‘Mosquito’ is typical of Feng Shu’s interest in capturing the likeness of insects in porcelain — a relationship that the artist tracks back to growing up under China’s One Child Policy, and the loneliness culminating in time spent outside looking for insects to amuse him. The work is particularly sharp and balanced, the ceramic defying typical limits and delicate boundaries to reflect the fragility and needle-like keenness of the insect. A green patterned print adds a decorative complexity, and the steel and overall stature of the object — scaling up the insect significantly —suggests some kind of mutational or science-fiction-like evolution.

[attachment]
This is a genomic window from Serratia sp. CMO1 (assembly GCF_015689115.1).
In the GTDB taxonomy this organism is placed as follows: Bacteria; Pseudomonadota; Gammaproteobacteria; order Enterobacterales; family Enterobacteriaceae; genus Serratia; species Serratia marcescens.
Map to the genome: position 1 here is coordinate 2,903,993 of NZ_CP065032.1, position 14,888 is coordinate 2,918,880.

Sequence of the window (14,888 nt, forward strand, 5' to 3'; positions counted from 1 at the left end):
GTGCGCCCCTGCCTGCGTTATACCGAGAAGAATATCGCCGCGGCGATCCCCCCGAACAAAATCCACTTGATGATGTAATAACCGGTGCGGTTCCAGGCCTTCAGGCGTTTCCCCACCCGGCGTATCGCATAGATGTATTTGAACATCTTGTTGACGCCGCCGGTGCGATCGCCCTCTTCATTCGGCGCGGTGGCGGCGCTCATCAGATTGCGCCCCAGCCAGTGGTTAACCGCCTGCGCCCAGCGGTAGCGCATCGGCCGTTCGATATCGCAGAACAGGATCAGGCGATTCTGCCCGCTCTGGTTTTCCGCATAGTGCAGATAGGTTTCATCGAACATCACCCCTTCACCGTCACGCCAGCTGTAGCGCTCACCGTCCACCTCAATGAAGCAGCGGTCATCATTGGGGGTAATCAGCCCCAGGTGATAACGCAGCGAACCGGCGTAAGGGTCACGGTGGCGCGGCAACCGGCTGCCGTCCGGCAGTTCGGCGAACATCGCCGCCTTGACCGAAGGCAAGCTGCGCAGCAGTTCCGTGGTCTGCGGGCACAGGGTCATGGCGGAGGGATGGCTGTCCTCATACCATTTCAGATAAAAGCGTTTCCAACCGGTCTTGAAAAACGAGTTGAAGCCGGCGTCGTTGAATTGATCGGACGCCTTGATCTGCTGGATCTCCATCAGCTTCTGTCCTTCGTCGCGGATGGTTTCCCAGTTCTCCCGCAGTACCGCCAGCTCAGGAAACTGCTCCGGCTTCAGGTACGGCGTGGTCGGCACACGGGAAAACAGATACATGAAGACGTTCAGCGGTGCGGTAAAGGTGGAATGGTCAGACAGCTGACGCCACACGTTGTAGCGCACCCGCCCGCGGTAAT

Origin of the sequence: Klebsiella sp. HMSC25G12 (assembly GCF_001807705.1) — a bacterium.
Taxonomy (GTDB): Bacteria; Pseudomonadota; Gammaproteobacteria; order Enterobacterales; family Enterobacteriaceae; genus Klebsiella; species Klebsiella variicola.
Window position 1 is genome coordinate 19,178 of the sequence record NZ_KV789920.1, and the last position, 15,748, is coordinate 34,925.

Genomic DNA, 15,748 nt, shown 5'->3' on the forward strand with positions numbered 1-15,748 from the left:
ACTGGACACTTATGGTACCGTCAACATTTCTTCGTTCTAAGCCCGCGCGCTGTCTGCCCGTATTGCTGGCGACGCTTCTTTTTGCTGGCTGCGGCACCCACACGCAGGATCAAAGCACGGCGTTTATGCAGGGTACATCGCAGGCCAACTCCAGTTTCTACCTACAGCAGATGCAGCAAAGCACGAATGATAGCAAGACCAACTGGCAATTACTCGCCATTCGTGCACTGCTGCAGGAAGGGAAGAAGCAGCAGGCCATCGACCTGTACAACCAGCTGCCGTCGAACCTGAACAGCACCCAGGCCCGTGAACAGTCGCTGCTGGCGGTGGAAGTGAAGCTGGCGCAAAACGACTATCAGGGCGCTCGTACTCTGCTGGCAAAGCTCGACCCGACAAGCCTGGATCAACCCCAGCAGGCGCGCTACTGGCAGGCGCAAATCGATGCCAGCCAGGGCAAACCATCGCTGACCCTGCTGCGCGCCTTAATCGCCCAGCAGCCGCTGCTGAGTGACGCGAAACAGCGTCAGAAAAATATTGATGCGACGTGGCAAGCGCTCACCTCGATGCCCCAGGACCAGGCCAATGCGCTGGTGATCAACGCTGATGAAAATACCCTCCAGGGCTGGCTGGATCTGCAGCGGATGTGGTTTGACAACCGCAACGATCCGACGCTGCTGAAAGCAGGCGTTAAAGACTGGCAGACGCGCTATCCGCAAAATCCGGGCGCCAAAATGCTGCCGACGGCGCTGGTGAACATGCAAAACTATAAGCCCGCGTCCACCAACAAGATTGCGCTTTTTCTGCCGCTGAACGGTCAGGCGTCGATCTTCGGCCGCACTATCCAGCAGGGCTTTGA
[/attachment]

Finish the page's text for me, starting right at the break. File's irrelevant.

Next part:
The heavily floral pattern on the porcelain carapace takes the sting out of the tail of ‘Scorpion’ slightly — the finely painted surface recalling Shu’s interest in combining a traditional royal class of Chinese ceramic design with the modern industrial design of chrome, and aligning favourably with such a striking and stately likeness, whose pose still manages to unsettle. Shu has spoken of aviation and machines of flight as an influence on his practice, how those entities convey a sense of motion even when stationary.